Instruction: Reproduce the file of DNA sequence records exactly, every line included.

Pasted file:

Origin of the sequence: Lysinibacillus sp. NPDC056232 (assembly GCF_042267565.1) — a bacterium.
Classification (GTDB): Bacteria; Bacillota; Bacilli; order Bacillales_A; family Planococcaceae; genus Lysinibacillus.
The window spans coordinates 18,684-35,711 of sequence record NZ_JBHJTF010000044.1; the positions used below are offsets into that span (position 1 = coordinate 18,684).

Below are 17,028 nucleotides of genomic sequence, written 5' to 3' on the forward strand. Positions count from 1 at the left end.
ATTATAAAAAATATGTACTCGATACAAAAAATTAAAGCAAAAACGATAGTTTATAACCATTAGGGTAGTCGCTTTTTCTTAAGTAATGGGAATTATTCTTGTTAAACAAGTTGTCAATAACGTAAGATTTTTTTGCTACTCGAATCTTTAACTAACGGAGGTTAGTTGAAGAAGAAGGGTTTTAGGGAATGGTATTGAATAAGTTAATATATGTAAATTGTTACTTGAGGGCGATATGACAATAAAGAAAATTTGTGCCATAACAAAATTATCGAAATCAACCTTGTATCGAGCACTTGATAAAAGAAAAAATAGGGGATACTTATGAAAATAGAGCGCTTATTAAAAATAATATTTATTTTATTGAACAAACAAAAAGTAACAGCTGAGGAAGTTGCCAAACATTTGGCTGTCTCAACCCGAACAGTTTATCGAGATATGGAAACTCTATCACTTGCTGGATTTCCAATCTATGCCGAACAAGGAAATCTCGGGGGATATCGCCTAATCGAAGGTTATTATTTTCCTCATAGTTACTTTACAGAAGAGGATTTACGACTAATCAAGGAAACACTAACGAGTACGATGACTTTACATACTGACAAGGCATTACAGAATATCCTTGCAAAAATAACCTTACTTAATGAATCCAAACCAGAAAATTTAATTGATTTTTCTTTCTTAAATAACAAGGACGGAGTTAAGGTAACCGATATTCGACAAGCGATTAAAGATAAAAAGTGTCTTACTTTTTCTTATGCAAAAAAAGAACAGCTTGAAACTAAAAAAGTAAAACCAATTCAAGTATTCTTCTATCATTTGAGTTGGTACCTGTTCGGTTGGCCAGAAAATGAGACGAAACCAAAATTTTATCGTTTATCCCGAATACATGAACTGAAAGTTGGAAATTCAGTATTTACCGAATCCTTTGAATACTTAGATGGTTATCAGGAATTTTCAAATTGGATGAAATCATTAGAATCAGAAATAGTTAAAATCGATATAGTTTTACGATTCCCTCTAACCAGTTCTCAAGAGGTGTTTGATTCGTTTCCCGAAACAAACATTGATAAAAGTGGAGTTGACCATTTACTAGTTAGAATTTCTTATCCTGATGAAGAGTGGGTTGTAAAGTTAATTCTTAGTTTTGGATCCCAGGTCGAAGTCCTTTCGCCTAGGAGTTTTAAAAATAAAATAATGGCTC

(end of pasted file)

Origin of the sequence: Lysinibacillus sp. NPDC056232 (assembly GCF_042267565.1) — a bacterium.
Classification (GTDB): Bacteria; Bacillota; Bacilli; order Bacillales_A; family Planococcaceae; genus Lysinibacillus.
The window spans coordinates 18,684-35,711 of sequence record NZ_JBHJTF010000044.1; the positions used below are offsets into that span (position 1 = coordinate 18,684).

Below are 17,028 nucleotides of genomic sequence, written 5' to 3' on the forward strand. Positions count from 1 at the left end.
ATTATAAAAAATATGTACTCGATACAAAAAATTAAAGCAAAAACGATAGTTTATAACCATTAGGGTAGTCGCTTTTTCTTAAGTAATGGGAATTATTCTTGTTAAACAAGTTGTCAATAACGTAAGATTTTTTTGCTACTCGAATCTTTAACTAACGGAGGTTAGTTGAAGAAGAAGGGTTTTAGGGAATGGTATTGAATAAGTTAATATATGTAAATTGTTACTTGAGGGCGATATGACAATAAAGAAAATTTGTGCCATAACAAAATTATCGAAATCAACCTTGTATCGAGCACTTGATAAAAGAAAAAATAGGGGATACTTATGAAAATAGAGCGCTTATTAAAAATAATATTTATTTTATTGAACAAACAAAAAGTAACAGCTGAGGAAGTTGCCAAACATTTGGCTGTCTCAACCCGAACAGTTTATCGAGATATGGAAACTCTATCACTTGCTGGATTTCCAATCTATGCCGAACAAGGAAATCTCGGGGGATATCGCCTAATCGAAGGTTATTATTTTCCTCATAGTTACTTTACAGAAGAGGATTTACGACTAATCAAGGAAACACTAACGAGTACGATGACTTTACATACTGACAAGGCATTACAGAATATCCTTGCAAAAATAACCTTACTTAATGAATCCAAACCAGAAAATTTAATTGATTTTTCTTTCTTAAATAACAAGGACGGAGTTAAGGTAACCGATATTCGACAAGCGATTAAAGATAAAAAGTGTCTTACTTTTTCTTATGCAAAAAAAGAACAGCTTGAAACTAAAAAAGTAAAACCAATTCAAGTATTCTTCTATCATTTGAGTTGGTACCTGTTCGGTTGGCCAGAAAATGAGACGAAACCAAAATTTTATCGTTTATCCCGAATACATGAACTGAAAGTTGGAAATTCAGTATTTACCGAATCCTTTGAATACTTAGATGGTTATCAGGAATTTTCAAATTGGATGAAATCATTAGAATCAGAAATAGTTAAAATCGATATAGTTTTACGATTCCCTCTAACCAGTTCTCAAGAGGTGTTTGATTCGTTTCCCGAAACAAACATTGATAAAAGTGGAGTTGACCATTTACTAGTTAGAATTTCTTATCCTGATGAAGAGTGGGTTGTAAAGTTAATTCTTAGTTTTGGATCCCAGGTCGAAGTCCTTTCGCCTAGGAGTTTTAAAAATAAAATAATGGCTC